Although I am exhausted from returning back to work full-time, our family has experienced a series of exciting mini celebrations. The first celebration took place last weekend.
Our dear friends had purchased a new home and we were excited to see it. As expected, it was amazing. The residence overflowed with history and personality. This was the type of house that had stories to tell! My son was impressed with the size of the home and was thrilled that he could easily find a quiet corner to watch a show or play a game on the iPad.
The amazing part of this visit, wasn’t that my son loved their house. We knew that he would since he seems to enjoy the finer things. The part that was shocking really, was the way that he enjoyed the impromptu party that occurred that evening. There was music throughout the house and unknown people arriving and each time a new element was added, I expected him to hit a breaking point. He ate dinner outside, among the bugs that he currently fears, and spoke to people that he had never met. As the wine continued to flow and the conversations grew louder, my son continued to tolerate his surroundings. He spent the majority of time on his iPad but stopped often to check in with us to see if he was missing anything exciting.
The only part of the evening that was hard for him was the fact that our friends left the doors open to their courtyard for easy access. As they went in and out getting party supplies, so did the bugs. My son questioned the homeowners about this practice, but then dropped the lecture when one of our friends casually acknowledged their existence within the walls of their home.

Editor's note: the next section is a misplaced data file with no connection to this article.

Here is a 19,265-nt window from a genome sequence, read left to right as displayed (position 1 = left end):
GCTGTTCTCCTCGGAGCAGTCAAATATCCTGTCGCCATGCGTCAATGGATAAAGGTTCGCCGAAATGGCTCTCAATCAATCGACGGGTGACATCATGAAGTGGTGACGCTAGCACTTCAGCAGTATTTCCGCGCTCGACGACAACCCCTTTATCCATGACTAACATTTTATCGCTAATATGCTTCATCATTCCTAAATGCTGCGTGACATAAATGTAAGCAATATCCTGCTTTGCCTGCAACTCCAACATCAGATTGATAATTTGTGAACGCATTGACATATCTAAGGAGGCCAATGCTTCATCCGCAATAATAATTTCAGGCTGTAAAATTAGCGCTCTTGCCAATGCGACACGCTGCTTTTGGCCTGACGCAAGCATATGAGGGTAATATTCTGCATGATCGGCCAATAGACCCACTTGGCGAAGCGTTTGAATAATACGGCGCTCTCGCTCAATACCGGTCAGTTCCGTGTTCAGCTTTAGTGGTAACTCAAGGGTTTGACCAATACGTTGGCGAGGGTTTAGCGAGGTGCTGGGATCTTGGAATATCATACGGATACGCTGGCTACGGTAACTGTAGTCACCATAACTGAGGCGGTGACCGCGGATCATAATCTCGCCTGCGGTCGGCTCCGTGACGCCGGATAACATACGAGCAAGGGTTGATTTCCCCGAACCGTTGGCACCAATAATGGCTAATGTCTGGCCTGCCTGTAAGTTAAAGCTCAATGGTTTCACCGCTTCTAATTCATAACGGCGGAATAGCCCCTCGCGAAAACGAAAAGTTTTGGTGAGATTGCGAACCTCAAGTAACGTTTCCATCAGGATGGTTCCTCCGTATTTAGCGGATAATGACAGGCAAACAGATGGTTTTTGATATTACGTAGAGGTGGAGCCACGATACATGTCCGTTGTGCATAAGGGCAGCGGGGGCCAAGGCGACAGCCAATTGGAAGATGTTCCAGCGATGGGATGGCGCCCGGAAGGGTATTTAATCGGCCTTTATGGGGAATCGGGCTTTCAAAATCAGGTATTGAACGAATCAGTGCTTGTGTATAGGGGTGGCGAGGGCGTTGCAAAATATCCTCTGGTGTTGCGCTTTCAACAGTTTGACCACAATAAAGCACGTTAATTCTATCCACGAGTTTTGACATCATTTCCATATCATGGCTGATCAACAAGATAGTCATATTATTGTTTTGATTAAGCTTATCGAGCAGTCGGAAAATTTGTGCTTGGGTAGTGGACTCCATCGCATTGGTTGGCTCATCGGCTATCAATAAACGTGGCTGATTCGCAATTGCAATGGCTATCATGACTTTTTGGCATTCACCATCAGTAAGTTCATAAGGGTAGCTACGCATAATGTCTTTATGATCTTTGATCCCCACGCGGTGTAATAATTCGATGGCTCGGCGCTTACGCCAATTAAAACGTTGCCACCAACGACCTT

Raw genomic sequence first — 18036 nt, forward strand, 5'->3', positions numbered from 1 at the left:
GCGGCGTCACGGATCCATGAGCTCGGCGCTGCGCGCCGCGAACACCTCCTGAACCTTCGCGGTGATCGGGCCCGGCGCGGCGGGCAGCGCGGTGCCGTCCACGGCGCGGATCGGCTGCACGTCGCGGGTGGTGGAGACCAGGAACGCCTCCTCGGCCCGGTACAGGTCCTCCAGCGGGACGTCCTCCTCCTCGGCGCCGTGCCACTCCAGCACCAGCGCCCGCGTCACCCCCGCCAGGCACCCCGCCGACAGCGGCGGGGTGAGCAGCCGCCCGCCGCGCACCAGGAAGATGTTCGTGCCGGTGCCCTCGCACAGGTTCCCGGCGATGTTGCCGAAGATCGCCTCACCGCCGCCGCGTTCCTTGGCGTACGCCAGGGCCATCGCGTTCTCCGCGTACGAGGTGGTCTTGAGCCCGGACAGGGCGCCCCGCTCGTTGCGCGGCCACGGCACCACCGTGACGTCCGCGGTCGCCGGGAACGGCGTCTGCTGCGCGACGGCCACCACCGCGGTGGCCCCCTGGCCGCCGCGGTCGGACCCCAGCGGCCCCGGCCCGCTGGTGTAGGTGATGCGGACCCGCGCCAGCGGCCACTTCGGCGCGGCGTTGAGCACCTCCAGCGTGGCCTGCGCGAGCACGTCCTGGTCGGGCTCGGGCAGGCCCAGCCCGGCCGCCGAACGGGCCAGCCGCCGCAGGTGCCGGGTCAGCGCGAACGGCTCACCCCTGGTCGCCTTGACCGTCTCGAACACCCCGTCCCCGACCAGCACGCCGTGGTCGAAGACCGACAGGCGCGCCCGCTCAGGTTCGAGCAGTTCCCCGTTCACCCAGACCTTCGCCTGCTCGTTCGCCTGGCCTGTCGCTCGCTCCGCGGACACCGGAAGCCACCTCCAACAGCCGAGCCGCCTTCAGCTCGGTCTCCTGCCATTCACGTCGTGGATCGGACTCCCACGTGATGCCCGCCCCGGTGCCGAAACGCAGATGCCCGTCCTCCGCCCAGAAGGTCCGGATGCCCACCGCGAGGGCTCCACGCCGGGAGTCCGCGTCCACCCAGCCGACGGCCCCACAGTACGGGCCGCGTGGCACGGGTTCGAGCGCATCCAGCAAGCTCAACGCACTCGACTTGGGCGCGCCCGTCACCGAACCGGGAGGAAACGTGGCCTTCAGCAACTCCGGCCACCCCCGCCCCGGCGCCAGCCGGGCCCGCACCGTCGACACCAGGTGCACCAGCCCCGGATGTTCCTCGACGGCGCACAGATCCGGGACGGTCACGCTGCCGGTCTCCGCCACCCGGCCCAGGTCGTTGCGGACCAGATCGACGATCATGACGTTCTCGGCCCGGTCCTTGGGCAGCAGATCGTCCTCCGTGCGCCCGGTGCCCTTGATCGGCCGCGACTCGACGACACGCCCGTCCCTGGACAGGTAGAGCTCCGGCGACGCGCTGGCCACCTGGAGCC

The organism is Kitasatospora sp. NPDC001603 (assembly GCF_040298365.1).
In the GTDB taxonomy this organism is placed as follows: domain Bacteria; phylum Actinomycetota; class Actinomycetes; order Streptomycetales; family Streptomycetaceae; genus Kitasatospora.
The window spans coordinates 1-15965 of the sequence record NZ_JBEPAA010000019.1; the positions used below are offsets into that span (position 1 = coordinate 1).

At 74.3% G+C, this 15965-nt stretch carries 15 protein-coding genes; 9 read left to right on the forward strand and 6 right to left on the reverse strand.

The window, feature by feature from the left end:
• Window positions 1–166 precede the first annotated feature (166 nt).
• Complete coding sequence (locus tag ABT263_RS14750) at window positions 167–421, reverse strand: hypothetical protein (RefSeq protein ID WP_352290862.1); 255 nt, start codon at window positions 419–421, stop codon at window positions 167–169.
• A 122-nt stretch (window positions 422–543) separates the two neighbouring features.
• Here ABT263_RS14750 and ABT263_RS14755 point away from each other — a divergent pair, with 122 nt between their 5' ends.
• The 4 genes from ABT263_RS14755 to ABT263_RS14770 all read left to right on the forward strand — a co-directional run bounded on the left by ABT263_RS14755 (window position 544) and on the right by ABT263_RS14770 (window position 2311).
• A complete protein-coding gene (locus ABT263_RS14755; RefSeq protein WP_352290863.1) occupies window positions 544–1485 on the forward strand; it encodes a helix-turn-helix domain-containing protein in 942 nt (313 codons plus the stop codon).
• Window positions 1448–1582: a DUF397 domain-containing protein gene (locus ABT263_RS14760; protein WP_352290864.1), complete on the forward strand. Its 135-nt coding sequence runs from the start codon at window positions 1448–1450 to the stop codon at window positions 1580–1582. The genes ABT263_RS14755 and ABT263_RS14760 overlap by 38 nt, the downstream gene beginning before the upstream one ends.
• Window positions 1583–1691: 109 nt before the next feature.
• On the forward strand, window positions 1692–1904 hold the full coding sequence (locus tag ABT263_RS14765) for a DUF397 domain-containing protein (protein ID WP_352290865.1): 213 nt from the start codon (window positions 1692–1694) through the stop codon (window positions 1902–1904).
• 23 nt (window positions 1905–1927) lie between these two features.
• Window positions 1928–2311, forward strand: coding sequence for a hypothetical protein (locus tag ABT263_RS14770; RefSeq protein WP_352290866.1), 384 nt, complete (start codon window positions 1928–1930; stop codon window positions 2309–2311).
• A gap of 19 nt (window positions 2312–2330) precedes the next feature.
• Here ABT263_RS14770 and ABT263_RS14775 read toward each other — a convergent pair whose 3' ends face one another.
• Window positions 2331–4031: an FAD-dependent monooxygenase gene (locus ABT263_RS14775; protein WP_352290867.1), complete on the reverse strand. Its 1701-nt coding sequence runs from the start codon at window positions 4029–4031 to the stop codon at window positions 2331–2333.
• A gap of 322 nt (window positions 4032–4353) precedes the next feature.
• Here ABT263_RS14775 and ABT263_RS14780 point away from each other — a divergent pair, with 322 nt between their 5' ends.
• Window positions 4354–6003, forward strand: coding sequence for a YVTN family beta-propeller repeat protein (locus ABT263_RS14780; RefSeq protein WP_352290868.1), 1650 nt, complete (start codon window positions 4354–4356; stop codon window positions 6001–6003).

As the party winded down and guests were leaving, I checked on my son. He smiled when he saw me and motioned for me to sit down next to him. He held my hand as he shared his recent game accomplishments. This was a calm kid and I was so proud of his ability to let us have a night that was focused on friends and adults instead of our typical night that focused on our family of three. This had not been our previous party experiences.
Spending the night is something that we can always do but it allowed us the kinds of discussions that don’t take place on Facebook or texts. I loved this extra time to connect and catch up and meeting our friends’ local tribe was an added bonus.
After the wine glasses were empty, we each retired upstairs. As I walked in my room and looked at my sleeping boy, I noticed how he took up most of the bed with his long legs and arms stretched out everywhere. I wondered if he felt successful and confident the way that he had appeared to me.
In the morning, we shared breakfast and another discussion about interior decorating options before we were on our way.
As we made the trip home, I thought about the maturity that we witnessed. I thought about the tolerance that was new and exciting. I know that this is not a steady upward climb because parenting my TBP has been similar to riding the waves…some calm and easy to ride and others require a tight hold to stay aboard!.
I know that I can’t assume that the happy, flexible kid will always be present at the party, but is it crazy to hope that he might show up again?